Eleven Madison Park Restaurant: The Gourmand Menu
For the sake of being curious, I wanted to try Eleven Madison Park‘s tasting menu for lunch. Why? Well, I still have their Restaurant Week certificate (which worth $24.07). It would be interesting to let Chef Daniel Humm strut his stuff for lunch, instead of me picking out what I think tastes good.
The only thing differed from my tasting from the menu was the Lobster Cappuccino due to the fact that I’m allergic to shellfish. Here’s the menu (read the second page).
As always first, the bread and butter.
I’m still amused how they serve the butter
Butter dish, uncovered
My French Baguette/Roll
This time, I just chose the French baguette. I’m not feeling for olive or multi-grain bread. The bread was good. A thin, crisp, crust with a chewy, irregular crumb. The butter is fine. I just kind of miss how they had the maple leaf shaped butter. Now, it’s a bit unappealing to see that they cut the butter with a serrated knife that isn’t even cut straight.
The name of this dish is “Foie Gras torchon with Venezuelan Cocoa and Quince.” It looks pretty, doesn’t it? Obviously, the foie gras torchon is decadent and rich. The cocoa that is marbled in the foie is very subtle. It contrasts the richness of the liver with sharp, bitter tones of the unsweetened cocoa. The quince jelly that the foie gras is resting on top of, is another component to cut through the fatty richness; leaving behind a nice, slightly tart flavor on the palate. Just to note, there’s also a slice of rich, eggy, buttery broiche that is lightly toasted and marbled with unsweetened cocoa to accompany this dish. It provides an added richness but also it gives it a textural contrast from the smooth and creamy to the flaky, crispness of the broiche toast.
First course: Mediterranean Loup de Mer with Slow Cooked with Saffron Endive Nage
This is a rich yet light fish course. Loup de mer is sea bass, that is poached in endive, saffron, vegetable broth (that’s nage). The nage has a lovely spectrum of flavors ranging from bitter to sweet from the assortment of vegetables, like the endive and the use of saffron in that broth. Obviously, there is some use of butter to make it richer. The loup de mer is cooked perfectly. It’s sweet and mild tasting, yet it took in some of the flavors from the nage. The vegetable quenelle that sits on top of the fish also imparted some sharpness to contrast the richness of this dish.
Second course: Prawn Cappuccino in Velouté
The name is somewhat incomplete since the person who served this to me mumbled the name and description of this dish. This is supposed to replace my Lobster Cappuccino, as I have mentioned earlier. All I can taste was pretty much a velouté (a cream soup) of leeks, potatoes, possibly quince, and celeraic. The prawns provided a sweet contrast the velouté soup. It was perfectly cooked. The soup was interesting but I don’t really see point of the cappuccino part, which is the foam. I think it’s for vanity; it didn’t really do much in terms of texture.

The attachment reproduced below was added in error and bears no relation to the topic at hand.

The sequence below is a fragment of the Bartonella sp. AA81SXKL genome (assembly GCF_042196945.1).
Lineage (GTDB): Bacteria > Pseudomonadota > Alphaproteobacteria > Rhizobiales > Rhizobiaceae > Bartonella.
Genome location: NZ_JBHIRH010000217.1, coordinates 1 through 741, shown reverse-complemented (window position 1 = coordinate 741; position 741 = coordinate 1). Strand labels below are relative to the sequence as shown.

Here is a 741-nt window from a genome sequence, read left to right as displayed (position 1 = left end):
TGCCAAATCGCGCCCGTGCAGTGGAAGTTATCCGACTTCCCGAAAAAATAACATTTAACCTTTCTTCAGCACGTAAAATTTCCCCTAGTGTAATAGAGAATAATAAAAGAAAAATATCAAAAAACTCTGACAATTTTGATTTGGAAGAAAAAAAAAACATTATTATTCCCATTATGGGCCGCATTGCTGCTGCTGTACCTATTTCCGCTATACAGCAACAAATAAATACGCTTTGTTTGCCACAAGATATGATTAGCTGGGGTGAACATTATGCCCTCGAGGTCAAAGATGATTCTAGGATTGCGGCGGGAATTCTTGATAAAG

Third course: Four Story Hill Poularde Poached with Black Truffles and Butternut Squash
Unveiling of the black truffle
This dish is one of the most expensive served during lunch, if it was to be ordered a la carte it would cost you $34. I guess it would make sense since Four Story Hill is a local New York purveyor of milk-fed chickens like it was raised in Bresse, France. They’re pampered, happy little birds until it’s time for them to be sold and eaten. The black truffle is on the generous side, since it practically covered the entire surface of the chicken breast meat. The taste was hearty and earthy due to the nature of the taste of the black truffle and the brown sauce that is drizzled on the meat. The chicken was tender and juicy; well cooked. Once again, that potato foam on top of the chicken served no practical purpose to the dish, unless one would argue that the light texture of the foam contrasted to the heaviness of this dish. But I don’t see the point of foam. The orange dots are butternut squash mousseline; the white is potato mousseline, and the ones with parsley leaves on top are parsnip mousseline. Out of those three I liked the sweetness of the butternut squash and the crunchy bitterness of the parsnip.
The last course: Fourme d’Ambert with Pear-Vanilla Mousseline, Port Wine Reduction and Caramelized Pecan
Served with a slice of toasted pecan raisin bread
I opted for a cheese course this time, since the superb pastry chef, Nicole Kaplan left last Thanksgiving. The dessert department has not reached the same (tasting) heights as Mr. Humm’s dishes, as I have tasted last time during Restaurant Week in February.
The Fourme d’Ambert is a dense, pungent, creamy, nutty, blue cheese. The accompaniments with the blue cheese on that plate, paired very well: it brought out the sweet contrasts and accompanied the nutty character in the cheese. The toast also played the same role, but also brought in a crunchy, chewy texture to the game. It’s lovely.
By the time I finished the cheese course, the sommelier and possibly one of the managers of the restaurant came to my table and inquired me how I thought of my lunch. I simply replied, “It was interesting…but good.” He seemed somewhat satisfied with that answer. I asked about the prix fixe menu that they used to offer but he said that they wanted to step away from that and go toward a real tasting menu. Those of you who followed this restaurant for a while and wondered what the heck happened to that menu, there’s your answer.
Even though it’s a side comment, I think he visited my table just because I was taking photos of my food and scribbling away notes as I’m eating. I think that they think I’m a food critic/writer for a magazine. How humorous and flattering…
For all the photos in a somewhat slideshow format, please click here.